The Group delivered over 1,300 hours of volunteer time to the Red Hill Nature Reserve in 2011/12 and again in 2013/14.
The dates for planned activities in 2018 are shown below. More details will be published closer to the date:
- Wednesday 18 April 2018 09.00am. Working bee
- Sunday 6 May 2018 09.00am. Working bee
- Wednesday 16 May 2018 09.00am. Working bee
- Sunday 3 June 2018 09.00am. Working bee
- Wednesday 13 June 2018 09.00am. Working bee
- Sunday 1 July 2018 09.00am. Working bee
- Wednesday 11 July 2018 09.00am. Working bee
- Sunday 5 August 2018 09.00am. Working bee
- Wednesday 15 August 2018 09.00am. Working bee
- Sunday 2 September 2018 09.00am Working bee
- Wednesday 12 September 2018 09.00am Working bee
- Sunday 7 October 2018 09.00am Working bee
- Wednesday 17 October 2018 09.00am Working bee
- Sunday 4 November 2018 09.00am Working bee
- Wednesday 14 November 2018 09.00am Working bee
- Sunday 2 December 2017 08.00am Working bee and AGM
The major activities of the Group include:
- Weed Control – Red Hill has a history of grazing and is surrounded by urban development, consequently it has a very high weed diversity (150+ species). In one year we removed over 20,000 woody exotic shrubs through our monthly working bees and occasional mid week events.
- Walking track maintenance (building steps + roll overs).
- Monitoring woodland health. The Regenerators have five long term plots in which all plants and their cover are recorded. The plots indicate that we are winning the battle against the weeds. We also do periodic counts of a nationally endangered Button Wrinklewort daisy (Rutidosis leptorhynchoides) and 15 other threatened or regionally uncommon plant species. The Button Wrinklewort daisy has increased five-fold under our care and all but one of the other rare plants have had substantial population increases. Regular woodland bird surveys also occur, the population of the threatened Speckled Warbler has remained constant. Occasional surveys of the kangaroo and rabbit warren populations are also undertaken to help the ACT Government maintain an ecological balance within the reserve.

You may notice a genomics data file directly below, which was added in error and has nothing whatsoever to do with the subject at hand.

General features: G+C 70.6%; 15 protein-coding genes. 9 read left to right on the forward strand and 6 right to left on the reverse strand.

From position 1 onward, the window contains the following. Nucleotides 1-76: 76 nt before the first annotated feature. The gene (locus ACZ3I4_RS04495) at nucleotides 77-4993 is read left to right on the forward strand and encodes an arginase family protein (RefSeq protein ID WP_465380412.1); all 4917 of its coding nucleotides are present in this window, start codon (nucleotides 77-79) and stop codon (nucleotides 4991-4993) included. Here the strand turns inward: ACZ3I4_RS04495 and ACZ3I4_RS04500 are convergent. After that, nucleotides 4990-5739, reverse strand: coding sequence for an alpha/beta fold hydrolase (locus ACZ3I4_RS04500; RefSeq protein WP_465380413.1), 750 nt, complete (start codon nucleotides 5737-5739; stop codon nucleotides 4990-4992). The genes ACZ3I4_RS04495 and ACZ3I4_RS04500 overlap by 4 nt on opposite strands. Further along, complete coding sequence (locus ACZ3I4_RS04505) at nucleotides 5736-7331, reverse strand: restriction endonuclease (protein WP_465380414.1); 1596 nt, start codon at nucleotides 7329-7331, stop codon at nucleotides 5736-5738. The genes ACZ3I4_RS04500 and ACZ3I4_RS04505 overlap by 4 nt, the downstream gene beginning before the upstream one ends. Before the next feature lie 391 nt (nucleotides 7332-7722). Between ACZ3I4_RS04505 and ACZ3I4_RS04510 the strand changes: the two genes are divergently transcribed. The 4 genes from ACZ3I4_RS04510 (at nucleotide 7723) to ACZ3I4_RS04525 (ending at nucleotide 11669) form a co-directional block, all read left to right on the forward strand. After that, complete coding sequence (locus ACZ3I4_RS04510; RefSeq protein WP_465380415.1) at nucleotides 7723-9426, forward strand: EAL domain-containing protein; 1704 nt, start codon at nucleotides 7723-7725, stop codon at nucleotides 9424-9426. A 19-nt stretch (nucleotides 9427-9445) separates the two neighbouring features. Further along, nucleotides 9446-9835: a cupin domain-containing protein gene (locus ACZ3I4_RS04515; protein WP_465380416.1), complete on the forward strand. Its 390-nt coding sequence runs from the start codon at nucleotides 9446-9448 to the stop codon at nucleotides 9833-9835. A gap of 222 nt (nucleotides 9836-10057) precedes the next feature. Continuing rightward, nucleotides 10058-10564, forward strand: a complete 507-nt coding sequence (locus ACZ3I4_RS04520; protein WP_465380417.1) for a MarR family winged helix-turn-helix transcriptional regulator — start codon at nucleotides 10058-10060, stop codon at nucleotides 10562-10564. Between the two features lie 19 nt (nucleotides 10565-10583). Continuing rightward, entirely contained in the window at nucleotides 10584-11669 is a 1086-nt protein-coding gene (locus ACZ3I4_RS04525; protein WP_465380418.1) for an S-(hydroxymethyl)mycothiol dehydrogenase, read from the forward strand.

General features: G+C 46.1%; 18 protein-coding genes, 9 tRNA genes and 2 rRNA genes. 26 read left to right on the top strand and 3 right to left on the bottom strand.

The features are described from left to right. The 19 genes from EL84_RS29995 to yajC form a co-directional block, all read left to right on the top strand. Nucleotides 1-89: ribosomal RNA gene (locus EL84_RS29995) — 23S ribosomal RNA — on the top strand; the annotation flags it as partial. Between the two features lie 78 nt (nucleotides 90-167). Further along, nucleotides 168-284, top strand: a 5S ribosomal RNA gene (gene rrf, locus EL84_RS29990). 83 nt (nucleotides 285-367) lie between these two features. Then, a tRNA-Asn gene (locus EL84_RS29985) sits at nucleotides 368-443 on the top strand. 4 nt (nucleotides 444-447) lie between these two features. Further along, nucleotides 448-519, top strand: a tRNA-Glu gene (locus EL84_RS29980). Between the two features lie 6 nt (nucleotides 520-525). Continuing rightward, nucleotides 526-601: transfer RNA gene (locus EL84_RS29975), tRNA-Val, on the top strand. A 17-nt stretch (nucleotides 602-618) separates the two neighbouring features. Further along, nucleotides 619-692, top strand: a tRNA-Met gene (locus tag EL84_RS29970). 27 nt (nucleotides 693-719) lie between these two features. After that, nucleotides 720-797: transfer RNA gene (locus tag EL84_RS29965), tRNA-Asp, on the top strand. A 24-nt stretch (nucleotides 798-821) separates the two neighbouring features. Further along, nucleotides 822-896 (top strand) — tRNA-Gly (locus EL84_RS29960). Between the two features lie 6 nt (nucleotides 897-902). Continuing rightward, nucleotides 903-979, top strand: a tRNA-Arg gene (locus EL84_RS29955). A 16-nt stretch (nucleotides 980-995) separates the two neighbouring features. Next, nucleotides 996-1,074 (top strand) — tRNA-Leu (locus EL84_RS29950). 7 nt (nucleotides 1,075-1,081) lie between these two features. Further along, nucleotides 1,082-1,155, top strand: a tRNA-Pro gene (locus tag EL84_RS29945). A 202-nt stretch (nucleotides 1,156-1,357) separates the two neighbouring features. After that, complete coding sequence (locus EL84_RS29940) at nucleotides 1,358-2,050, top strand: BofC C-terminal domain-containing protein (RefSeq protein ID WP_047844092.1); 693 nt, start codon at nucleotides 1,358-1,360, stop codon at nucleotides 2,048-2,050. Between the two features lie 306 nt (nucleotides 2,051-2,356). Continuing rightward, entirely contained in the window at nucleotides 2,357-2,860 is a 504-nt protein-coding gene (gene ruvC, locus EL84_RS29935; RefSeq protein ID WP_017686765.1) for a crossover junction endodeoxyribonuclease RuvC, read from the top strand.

- Planting. In 2011 a grant enabled the Group to work with Greening Australia to plant over 300 tubestock trees and understorey shrubs in a part of the reserve previously grazed by cattle until the late 1990s. In 2014, as part of the Woodland Restoration project, the Group again worked with Greening Australia to plant over 200 tubestock at the southern end of the reserve. In 2017, another 200 tube stock were planted in and around the 2011 planting. Opportunities to restore parts of the reserve are taken whenever funding is available. The location of the planting sites can be found here (2015) and (2017) here
- Encouraging community appreciation/involvement through leading organised walks and spotlighting nights and giving talks to local community groups. The group also supervisors regeneration and education activities of local schools, scout and other community groups.
- Responding to threats to the Red Hill environment by liasing and consulting with government agencies which impact the area from time to time. The principal threats the the Red Hill environment come from proposed developments on or adjacent to Red Hill, activities on Red Hill carried out by utilities organisations and some government land management practices.
- Adopt a Patch: For those members who want to work on Red Hill when it suits them, we arrange for tools and herbicide to be loaned to the member so that they can maintain the environment on a specific part of Red Hill. All that is required for the member to apply via this form. Adopt a patch agreement v4